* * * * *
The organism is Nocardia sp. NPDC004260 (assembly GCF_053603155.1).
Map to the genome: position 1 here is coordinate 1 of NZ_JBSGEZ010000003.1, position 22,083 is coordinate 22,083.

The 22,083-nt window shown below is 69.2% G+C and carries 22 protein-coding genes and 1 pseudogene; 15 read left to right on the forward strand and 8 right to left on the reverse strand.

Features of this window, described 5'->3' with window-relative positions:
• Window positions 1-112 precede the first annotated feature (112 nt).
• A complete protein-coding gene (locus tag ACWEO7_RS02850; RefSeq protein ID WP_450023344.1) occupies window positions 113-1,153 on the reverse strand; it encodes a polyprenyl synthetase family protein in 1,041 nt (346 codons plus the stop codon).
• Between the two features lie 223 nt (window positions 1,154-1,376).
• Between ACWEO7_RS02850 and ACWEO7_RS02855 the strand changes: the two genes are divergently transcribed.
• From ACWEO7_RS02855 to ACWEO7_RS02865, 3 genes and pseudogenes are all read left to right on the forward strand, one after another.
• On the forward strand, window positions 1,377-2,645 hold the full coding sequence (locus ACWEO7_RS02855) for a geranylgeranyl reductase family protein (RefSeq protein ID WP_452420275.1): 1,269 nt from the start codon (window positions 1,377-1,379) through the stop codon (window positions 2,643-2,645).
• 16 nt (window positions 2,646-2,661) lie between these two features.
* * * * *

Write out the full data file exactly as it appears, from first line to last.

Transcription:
The organism is Nocardia sp. NPDC004260 (assembly GCF_053603155.1).
Map to the genome: position 1 here is coordinate 1 of NZ_JBSGEZ010000003.1, position 22,083 is coordinate 22,083.

The 22,083-nt window shown below is 69.2% G+C and carries 22 protein-coding genes and 1 pseudogene; 15 read left to right on the forward strand and 8 right to left on the reverse strand.

Features of this window, described 5'->3' with window-relative positions:
• Window positions 1-112 precede the first annotated feature (112 nt).
• A complete protein-coding gene (locus tag ACWEO7_RS02850; RefSeq protein ID WP_450023344.1) occupies window positions 113-1,153 on the reverse strand; it encodes a polyprenyl synthetase family protein in 1,041 nt (346 codons plus the stop codon).
• Between the two features lie 223 nt (window positions 1,154-1,376).
• Between ACWEO7_RS02850 and ACWEO7_RS02855 the strand changes: the two genes are divergently transcribed.
• From ACWEO7_RS02855 to ACWEO7_RS02865, 3 genes and pseudogenes are all read left to right on the forward strand, one after another.
• On the forward strand, window positions 1,377-2,645 hold the full coding sequence (locus ACWEO7_RS02855) for a geranylgeranyl reductase family protein (RefSeq protein ID WP_452420275.1): 1,269 nt from the start codon (window positions 1,377-1,379) through the stop codon (window positions 2,643-2,645).
• 16 nt (window positions 2,646-2,661) lie between these two features.